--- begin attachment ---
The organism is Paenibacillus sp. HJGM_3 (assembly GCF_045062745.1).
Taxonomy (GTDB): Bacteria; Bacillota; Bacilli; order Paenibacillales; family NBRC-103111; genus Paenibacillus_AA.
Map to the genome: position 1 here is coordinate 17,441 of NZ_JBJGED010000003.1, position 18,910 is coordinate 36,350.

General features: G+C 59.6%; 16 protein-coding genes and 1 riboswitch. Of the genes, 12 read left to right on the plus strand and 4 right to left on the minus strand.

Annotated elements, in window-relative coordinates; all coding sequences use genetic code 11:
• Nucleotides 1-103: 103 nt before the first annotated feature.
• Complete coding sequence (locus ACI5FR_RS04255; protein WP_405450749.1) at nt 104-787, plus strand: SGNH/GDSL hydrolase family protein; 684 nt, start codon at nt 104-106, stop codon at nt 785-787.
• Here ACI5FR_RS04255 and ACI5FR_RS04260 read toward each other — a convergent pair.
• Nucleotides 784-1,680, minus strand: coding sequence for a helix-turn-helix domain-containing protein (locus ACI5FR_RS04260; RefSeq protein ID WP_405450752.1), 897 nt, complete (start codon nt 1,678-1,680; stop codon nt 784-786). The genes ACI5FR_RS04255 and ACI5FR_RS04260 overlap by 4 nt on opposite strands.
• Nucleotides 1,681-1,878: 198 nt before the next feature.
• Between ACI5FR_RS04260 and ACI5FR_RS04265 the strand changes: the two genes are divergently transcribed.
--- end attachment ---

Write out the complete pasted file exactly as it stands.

The organism is Paenibacillus sp. HJGM_3 (assembly GCF_045062745.1).
Taxonomy (GTDB): Bacteria; Bacillota; Bacilli; order Paenibacillales; family NBRC-103111; genus Paenibacillus_AA.
Map to the genome: position 1 here is coordinate 17,441 of NZ_JBJGED010000003.1, position 18,910 is coordinate 36,350.

General features: G+C 59.6%; 16 protein-coding genes and 1 riboswitch. Of the genes, 12 read left to right on the plus strand and 4 right to left on the minus strand.

Annotated elements, in window-relative coordinates; all coding sequences use genetic code 11:
• Nucleotides 1-103: 103 nt before the first annotated feature.
• Complete coding sequence (locus ACI5FR_RS04255; protein WP_405450749.1) at nt 104-787, plus strand: SGNH/GDSL hydrolase family protein; 684 nt, start codon at nt 104-106, stop codon at nt 785-787.
• Here ACI5FR_RS04255 and ACI5FR_RS04260 read toward each other — a convergent pair.
• Nucleotides 784-1,680, minus strand: coding sequence for a helix-turn-helix domain-containing protein (locus ACI5FR_RS04260; RefSeq protein ID WP_405450752.1), 897 nt, complete (start codon nt 1,678-1,680; stop codon nt 784-786). The genes ACI5FR_RS04255 and ACI5FR_RS04260 overlap by 4 nt on opposite strands.
• Nucleotides 1,681-1,878: 198 nt before the next feature.
• Between ACI5FR_RS04260 and ACI5FR_RS04265 the strand changes: the two genes are divergently transcribed.